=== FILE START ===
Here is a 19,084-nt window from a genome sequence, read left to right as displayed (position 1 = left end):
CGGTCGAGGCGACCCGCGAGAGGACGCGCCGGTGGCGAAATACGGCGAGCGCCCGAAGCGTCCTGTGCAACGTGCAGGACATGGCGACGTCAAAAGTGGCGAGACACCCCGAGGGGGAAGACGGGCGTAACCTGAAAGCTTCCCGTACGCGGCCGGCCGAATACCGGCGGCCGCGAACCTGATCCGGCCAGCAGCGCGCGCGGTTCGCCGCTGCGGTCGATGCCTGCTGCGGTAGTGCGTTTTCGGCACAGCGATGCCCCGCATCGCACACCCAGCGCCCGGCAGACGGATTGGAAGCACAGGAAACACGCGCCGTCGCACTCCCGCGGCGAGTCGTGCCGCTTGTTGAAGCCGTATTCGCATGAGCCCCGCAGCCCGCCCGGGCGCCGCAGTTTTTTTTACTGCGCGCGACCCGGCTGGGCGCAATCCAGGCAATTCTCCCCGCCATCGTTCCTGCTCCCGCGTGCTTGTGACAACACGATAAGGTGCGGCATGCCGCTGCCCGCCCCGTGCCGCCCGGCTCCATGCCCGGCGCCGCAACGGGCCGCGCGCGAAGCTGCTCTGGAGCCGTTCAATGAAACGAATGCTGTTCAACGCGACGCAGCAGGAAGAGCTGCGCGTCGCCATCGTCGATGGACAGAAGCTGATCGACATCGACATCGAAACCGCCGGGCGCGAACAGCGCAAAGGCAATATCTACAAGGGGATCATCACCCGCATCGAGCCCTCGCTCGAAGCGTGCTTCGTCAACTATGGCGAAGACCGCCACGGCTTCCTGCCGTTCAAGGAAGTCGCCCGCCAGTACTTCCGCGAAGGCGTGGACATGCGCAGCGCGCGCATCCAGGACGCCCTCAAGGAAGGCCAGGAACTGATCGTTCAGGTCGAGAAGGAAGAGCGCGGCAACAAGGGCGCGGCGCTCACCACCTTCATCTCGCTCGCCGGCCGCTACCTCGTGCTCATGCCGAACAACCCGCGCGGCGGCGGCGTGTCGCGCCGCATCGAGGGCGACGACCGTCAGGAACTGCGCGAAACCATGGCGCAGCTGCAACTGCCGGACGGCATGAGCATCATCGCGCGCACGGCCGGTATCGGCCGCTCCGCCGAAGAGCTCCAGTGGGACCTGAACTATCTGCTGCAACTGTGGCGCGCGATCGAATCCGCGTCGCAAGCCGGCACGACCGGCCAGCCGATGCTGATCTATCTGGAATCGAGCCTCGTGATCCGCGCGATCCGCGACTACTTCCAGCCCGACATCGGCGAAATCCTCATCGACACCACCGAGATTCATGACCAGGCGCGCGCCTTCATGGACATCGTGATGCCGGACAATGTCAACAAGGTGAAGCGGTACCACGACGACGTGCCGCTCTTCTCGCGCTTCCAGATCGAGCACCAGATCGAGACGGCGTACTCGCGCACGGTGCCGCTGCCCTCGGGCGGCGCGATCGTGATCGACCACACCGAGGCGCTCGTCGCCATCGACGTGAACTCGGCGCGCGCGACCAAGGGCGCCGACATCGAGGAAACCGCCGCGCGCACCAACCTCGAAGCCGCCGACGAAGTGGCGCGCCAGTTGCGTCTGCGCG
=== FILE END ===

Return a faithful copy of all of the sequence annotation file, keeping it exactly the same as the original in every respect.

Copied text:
Here is a 19,084-nt window from a genome sequence, read left to right as displayed (position 1 = left end):
CGGTCGAGGCGACCCGCGAGAGGACGCGCCGGTGGCGAAATACGGCGAGCGCCCGAAGCGTCCTGTGCAACGTGCAGGACATGGCGACGTCAAAAGTGGCGAGACACCCCGAGGGGGAAGACGGGCGTAACCTGAAAGCTTCCCGTACGCGGCCGGCCGAATACCGGCGGCCGCGAACCTGATCCGGCCAGCAGCGCGCGCGGTTCGCCGCTGCGGTCGATGCCTGCTGCGGTAGTGCGTTTTCGGCACAGCGATGCCCCGCATCGCACACCCAGCGCCCGGCAGACGGATTGGAAGCACAGGAAACACGCGCCGTCGCACTCCCGCGGCGAGTCGTGCCGCTTGTTGAAGCCGTATTCGCATGAGCCCCGCAGCCCGCCCGGGCGCCGCAGTTTTTTTTACTGCGCGCGACCCGGCTGGGCGCAATCCAGGCAATTCTCCCCGCCATCGTTCCTGCTCCCGCGTGCTTGTGACAACACGATAAGGTGCGGCATGCCGCTGCCCGCCCCGTGCCGCCCGGCTCCATGCCCGGCGCCGCAACGGGCCGCGCGCGAAGCTGCTCTGGAGCCGTTCAATGAAACGAATGCTGTTCAACGCGACGCAGCAGGAAGAGCTGCGCGTCGCCATCGTCGATGGACAGAAGCTGATCGACATCGACATCGAAACCGCCGGGCGCGAACAGCGCAAAGGCAATATCTACAAGGGGATCATCACCCGCATCGAGCCCTCGCTCGAAGCGTGCTTCGTCAACTATGGCGAAGACCGCCACGGCTTCCTGCCGTTCAAGGAAGTCGCCCGCCAGTACTTCCGCGAAGGCGTGGACATGCGCAGCGCGCGCATCCAGGACGCCCTCAAGGAAGGCCAGGAACTGATCGTTCAGGTCGAGAAGGAAGAGCGCGGCAACAAGGGCGCGGCGCTCACCACCTTCATCTCGCTCGCCGGCCGCTACCTCGTGCTCATGCCGAACAACCCGCGCGGCGGCGGCGTGTCGCGCCGCATCGAGGGCGACGACCGTCAGGAACTGCGCGAAACCATGGCGCAGCTGCAACTGCCGGACGGCATGAGCATCATCGCGCGCACGGCCGGTATCGGCCGCTCCGCCGAAGAGCTCCAGTGGGACCTGAACTATCTGCTGCAACTGTGGCGCGCGATCGAATCCGCGTCGCAAGCCGGCACGACCGGCCAGCCGATGCTGATCTATCTGGAATCGAGCCTCGTGATCCGCGCGATCCGCGACTACTTCCAGCCCGACATCGGCGAAATCCTCATCGACACCACCGAGATTCATGACCAGGCGCGCGCCTTCATGGACATCGTGATGCCGGACAATGTCAACAAGGTGAAGCGGTACCACGACGACGTGCCGCTCTTCTCGCGCTTCCAGATCGAGCACCAGATCGAGACGGCGTACTCGCGCACGGTGCCGCTGCCCTCGGGCGGCGCGATCGTGATCGACCACACCGAGGCGCTCGTCGCCATCGACGTGAACTCGGCGCGCGCGACCAAGGGCGCCGACATCGAGGAAACCGCCGCGCGCACCAACCTCGAAGCCGCCGACGAAGTGGCGCGCCAGTTGCGTCTGCGCG